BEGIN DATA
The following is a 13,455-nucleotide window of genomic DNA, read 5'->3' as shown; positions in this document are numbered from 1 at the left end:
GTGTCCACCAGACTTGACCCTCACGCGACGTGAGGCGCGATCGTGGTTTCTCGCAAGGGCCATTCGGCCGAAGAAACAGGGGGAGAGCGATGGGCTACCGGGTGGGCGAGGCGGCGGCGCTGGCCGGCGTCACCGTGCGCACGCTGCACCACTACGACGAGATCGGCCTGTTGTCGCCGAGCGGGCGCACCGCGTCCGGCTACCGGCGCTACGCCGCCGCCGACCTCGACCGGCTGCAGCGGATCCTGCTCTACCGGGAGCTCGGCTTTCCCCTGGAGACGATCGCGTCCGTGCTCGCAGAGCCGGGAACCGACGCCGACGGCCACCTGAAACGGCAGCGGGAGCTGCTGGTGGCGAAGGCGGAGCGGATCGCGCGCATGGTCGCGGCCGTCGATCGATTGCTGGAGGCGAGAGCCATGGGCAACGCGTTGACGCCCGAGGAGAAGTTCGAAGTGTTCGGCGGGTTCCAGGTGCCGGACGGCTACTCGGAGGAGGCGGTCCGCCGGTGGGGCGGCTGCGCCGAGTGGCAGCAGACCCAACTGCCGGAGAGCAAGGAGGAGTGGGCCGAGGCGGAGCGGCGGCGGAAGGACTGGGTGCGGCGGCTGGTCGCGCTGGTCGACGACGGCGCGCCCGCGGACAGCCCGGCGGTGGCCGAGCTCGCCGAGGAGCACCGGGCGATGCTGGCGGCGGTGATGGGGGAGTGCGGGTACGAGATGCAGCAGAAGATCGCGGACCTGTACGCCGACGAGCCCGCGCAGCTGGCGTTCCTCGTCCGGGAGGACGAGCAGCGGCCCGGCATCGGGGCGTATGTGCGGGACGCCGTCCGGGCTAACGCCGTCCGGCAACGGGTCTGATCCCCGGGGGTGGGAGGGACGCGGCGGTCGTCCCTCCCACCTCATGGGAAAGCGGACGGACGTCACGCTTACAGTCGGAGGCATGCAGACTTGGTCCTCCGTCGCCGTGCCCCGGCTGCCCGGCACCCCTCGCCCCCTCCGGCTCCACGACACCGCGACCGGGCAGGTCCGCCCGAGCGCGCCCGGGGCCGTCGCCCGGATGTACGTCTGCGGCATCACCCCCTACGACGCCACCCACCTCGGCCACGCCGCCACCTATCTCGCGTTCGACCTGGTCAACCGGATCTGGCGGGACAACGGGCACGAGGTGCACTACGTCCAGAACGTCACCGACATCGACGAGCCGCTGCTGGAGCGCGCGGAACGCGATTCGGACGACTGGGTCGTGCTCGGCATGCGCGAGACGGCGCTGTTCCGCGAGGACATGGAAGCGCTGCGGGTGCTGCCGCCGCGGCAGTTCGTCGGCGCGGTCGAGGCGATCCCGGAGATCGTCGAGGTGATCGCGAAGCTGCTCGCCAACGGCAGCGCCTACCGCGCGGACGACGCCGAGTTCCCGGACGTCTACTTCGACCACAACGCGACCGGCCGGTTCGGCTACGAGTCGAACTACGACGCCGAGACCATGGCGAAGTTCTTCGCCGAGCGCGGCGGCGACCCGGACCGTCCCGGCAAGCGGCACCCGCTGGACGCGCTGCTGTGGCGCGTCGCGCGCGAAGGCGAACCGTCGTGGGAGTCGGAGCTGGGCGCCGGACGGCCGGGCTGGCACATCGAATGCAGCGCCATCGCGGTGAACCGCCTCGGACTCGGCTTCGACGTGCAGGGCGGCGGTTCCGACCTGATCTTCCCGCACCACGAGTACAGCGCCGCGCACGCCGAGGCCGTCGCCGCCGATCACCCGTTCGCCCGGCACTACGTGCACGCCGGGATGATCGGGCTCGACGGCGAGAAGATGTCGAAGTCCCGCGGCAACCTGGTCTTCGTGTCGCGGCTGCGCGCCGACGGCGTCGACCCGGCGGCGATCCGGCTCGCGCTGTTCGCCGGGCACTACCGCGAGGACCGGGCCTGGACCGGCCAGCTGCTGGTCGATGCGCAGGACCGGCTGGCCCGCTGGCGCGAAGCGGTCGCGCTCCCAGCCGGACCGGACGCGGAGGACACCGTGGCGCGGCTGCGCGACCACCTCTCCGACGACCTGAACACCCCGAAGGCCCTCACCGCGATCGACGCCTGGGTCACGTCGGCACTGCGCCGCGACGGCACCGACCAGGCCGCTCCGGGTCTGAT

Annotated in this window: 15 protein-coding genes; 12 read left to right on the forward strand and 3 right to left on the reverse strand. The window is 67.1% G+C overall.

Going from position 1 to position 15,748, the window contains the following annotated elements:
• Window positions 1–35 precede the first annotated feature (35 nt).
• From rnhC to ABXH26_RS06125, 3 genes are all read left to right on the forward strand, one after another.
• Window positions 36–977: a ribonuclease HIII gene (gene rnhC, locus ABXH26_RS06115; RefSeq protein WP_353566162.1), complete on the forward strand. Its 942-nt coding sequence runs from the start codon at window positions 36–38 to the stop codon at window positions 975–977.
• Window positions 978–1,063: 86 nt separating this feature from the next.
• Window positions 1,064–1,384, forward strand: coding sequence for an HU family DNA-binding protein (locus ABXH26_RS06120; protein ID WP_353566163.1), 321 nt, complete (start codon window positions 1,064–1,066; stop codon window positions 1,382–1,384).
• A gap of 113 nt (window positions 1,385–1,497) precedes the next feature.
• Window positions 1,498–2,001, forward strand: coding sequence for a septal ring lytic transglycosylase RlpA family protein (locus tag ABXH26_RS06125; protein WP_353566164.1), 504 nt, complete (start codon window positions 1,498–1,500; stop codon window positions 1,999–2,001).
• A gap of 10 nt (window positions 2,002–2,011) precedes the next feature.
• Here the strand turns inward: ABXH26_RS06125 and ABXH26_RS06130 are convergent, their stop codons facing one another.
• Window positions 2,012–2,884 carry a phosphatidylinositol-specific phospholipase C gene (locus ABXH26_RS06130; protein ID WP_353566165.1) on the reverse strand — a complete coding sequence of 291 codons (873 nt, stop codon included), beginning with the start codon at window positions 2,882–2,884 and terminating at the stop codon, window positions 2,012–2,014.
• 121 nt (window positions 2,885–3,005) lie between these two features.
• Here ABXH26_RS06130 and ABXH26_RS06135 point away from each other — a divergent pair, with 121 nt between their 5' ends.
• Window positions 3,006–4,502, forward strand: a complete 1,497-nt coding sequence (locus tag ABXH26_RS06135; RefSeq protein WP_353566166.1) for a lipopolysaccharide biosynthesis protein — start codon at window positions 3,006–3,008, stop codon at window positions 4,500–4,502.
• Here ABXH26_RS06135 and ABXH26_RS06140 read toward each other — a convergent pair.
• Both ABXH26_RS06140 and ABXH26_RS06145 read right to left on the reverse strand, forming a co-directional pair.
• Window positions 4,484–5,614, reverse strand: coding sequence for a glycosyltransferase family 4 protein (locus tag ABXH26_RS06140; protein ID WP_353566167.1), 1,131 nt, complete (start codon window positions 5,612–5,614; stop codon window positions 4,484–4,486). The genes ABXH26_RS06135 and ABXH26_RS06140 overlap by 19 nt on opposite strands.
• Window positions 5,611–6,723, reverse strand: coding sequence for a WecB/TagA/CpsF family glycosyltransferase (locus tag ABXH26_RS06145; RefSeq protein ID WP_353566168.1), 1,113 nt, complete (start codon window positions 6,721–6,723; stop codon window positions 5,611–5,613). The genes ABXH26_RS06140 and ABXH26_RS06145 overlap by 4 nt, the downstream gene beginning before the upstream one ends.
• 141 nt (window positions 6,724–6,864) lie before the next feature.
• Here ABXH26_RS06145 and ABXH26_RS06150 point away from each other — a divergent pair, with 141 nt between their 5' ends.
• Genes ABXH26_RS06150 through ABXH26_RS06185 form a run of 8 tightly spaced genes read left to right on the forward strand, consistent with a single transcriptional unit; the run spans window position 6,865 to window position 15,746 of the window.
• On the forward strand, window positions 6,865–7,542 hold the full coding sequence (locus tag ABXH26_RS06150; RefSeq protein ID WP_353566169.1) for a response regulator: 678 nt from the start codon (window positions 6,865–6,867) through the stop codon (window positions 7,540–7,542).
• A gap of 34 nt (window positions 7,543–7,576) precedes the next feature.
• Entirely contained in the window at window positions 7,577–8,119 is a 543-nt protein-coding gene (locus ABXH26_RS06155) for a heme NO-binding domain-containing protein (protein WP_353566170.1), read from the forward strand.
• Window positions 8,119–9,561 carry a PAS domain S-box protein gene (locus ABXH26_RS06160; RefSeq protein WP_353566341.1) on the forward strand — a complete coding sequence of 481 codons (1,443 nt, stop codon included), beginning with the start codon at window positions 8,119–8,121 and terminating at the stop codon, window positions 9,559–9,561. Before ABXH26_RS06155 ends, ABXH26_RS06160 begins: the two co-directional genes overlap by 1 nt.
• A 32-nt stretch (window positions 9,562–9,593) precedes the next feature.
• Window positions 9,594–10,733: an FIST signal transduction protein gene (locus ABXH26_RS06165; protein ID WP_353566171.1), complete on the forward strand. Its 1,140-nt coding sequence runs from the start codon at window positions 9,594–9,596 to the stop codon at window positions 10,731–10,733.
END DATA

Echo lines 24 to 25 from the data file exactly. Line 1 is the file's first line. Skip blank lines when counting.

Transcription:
• Genes ABXH26_RS06150 through ABXH26_RS06185 form a run of 8 tightly spaced genes read left to right on the forward strand, consistent with a single transcriptional unit; the run spans window position 6,865 to window position 15,746 of the window.
• On the forward strand, window positions 6,865–7,542 hold the full coding sequence (locus tag ABXH26_RS06150; RefSeq protein ID WP_353566169.1) for a response regulator: 678 nt from the start codon (window positions 6,865–6,867) through the stop codon (window positions 7,540–7,542).